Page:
WASHINGTON — The largest union representing federal workers on Thursday took the Trump administration to court to block a new executive order that severely restricts the time employees may spend on union activity, claiming the president’s action violates the First Amendment and oversteps the president’s constitutional authority.
‘‘This president seems to think he is above the law, and we are not going to stand by while he tries to shred workers’ rights,’’ said the American Federation of Government Employees national president J. David Cox Sr., in a statement that announced the lawsuit, filed in U.S. District Court for the District.
‘‘This is a democracy, not a dictatorship,’’ Cox said. ‘‘No president should be able to undo a law he doesn’t like through administrative fiat.’’
The White House did not immediately comment on the lawsuit.
The restriction on what is known as ‘‘official time’’ — which will ultimately have to be bargained through collective bargaining contracts at federal agencies — was one of three orders the president signed late Friday before the Memorial Day weekend to roll back long-held civil service protections for federal employees.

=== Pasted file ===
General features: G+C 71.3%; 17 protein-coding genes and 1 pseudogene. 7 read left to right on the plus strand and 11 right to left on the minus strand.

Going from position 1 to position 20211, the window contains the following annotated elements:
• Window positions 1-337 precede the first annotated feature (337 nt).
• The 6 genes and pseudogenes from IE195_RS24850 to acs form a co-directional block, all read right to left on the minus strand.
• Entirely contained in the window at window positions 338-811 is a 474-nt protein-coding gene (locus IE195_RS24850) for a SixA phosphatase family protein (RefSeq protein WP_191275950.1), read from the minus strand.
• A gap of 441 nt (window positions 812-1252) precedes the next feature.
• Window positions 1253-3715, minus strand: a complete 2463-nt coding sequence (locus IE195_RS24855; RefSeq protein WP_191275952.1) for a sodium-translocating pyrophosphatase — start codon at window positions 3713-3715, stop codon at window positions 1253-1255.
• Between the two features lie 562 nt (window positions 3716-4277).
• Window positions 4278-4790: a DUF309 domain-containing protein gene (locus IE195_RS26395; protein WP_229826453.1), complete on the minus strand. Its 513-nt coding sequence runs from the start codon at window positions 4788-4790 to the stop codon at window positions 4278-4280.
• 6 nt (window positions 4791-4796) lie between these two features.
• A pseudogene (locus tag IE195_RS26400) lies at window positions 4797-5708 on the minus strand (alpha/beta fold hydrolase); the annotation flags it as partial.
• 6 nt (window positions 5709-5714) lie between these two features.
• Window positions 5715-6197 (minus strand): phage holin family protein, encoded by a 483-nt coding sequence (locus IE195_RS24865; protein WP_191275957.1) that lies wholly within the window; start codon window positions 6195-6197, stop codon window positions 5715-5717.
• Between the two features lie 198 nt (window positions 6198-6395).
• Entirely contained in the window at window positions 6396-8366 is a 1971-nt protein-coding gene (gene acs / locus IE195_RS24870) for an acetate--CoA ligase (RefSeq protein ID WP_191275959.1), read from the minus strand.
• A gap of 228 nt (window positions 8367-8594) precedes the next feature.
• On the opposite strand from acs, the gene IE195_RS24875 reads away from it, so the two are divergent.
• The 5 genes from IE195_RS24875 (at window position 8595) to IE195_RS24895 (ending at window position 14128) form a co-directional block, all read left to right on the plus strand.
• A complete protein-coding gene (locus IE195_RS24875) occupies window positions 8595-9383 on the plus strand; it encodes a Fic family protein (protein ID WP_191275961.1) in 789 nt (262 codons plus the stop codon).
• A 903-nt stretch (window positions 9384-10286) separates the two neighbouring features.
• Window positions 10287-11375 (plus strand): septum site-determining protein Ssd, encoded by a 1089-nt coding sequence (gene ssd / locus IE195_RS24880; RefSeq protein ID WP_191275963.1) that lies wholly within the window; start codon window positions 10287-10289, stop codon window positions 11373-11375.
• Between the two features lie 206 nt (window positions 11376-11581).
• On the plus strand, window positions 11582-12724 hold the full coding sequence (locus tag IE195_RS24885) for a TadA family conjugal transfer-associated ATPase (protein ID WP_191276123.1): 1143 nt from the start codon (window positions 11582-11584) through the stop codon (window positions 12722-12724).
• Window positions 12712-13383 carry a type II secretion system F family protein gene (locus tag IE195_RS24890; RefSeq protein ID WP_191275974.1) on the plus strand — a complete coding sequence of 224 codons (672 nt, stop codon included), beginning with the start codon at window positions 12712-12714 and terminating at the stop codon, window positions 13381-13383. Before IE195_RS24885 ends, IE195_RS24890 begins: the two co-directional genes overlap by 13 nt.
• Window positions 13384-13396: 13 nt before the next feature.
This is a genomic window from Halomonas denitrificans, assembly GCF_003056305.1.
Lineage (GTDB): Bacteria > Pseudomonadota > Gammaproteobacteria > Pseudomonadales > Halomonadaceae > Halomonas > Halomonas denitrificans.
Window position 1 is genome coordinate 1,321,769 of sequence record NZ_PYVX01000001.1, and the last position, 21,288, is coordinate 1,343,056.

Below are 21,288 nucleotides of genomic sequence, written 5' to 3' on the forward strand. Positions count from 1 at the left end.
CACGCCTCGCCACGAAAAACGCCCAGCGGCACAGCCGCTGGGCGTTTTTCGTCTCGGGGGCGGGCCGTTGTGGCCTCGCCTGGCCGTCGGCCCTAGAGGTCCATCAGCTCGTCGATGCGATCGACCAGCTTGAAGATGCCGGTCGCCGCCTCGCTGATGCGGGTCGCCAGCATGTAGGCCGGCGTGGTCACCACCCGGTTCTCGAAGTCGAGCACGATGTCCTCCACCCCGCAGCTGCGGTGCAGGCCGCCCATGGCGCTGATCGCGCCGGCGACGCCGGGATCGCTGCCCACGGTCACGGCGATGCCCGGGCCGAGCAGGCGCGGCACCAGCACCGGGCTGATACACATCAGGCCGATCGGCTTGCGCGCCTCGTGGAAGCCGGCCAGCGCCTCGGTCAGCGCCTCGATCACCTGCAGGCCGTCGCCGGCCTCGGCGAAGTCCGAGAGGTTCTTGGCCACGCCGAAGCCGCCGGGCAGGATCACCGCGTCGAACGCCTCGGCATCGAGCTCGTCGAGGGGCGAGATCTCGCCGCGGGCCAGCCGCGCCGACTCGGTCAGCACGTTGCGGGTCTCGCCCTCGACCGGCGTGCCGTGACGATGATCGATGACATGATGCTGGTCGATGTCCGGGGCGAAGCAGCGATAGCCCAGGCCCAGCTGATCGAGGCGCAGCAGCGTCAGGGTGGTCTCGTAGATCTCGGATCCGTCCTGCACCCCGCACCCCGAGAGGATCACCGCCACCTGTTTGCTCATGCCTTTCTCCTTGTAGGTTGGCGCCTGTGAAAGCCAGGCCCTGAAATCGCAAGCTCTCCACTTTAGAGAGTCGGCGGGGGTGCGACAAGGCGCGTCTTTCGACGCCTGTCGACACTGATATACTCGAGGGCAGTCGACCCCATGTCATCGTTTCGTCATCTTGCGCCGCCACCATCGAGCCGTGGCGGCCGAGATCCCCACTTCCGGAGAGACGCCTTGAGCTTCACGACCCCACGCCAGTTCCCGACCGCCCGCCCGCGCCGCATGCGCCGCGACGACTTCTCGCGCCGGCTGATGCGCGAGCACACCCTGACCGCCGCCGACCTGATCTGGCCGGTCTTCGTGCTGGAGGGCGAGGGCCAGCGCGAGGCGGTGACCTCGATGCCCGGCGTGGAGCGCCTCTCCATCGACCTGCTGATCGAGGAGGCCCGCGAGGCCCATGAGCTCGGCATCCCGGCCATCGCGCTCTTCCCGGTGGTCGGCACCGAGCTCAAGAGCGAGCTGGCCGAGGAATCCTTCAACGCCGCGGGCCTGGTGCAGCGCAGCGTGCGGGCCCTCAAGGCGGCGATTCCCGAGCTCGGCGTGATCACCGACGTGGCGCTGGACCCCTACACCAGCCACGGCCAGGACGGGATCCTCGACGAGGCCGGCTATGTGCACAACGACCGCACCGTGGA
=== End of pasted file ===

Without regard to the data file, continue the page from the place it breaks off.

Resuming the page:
The others instruct agencies to crack down on unions in contract negotiations and move more aggressively to fire employees with records of misconduct or poor performance.
The lawsuit challenges the official time guarantee that Congress gave federal employee unions four decades ago.
AFGE, which represents about 700,000 federal workers, argues that the executive order violates the union’s right to freedom of association, guaranteed by the First Amendment. The lawsuit claims the Trump administration has singled out labor organizations for disparate treatment.
AFGE also says that mandating the number of hours agencies may authorize for employees’ use of official time to 25 percent illegally changes a provision of the law Congress passed in 1978 — the Civil Service Reform Act — that governs collective bargaining and determines that official time is lawful.
‘‘Congress passed these laws to guarantee workers a collective voice in resolving workplace issues and improving the services they deliver to the public every day — whether it’s caring for veterans, ensuring our air and water are safe, preventing illegal weapons and drugs from crossing our borders, or helping communities recover from hurricanes and other disasters,’’ Cox said.
‘‘We will not stand by and let this administration willfully violate the Constitution to score political points.’’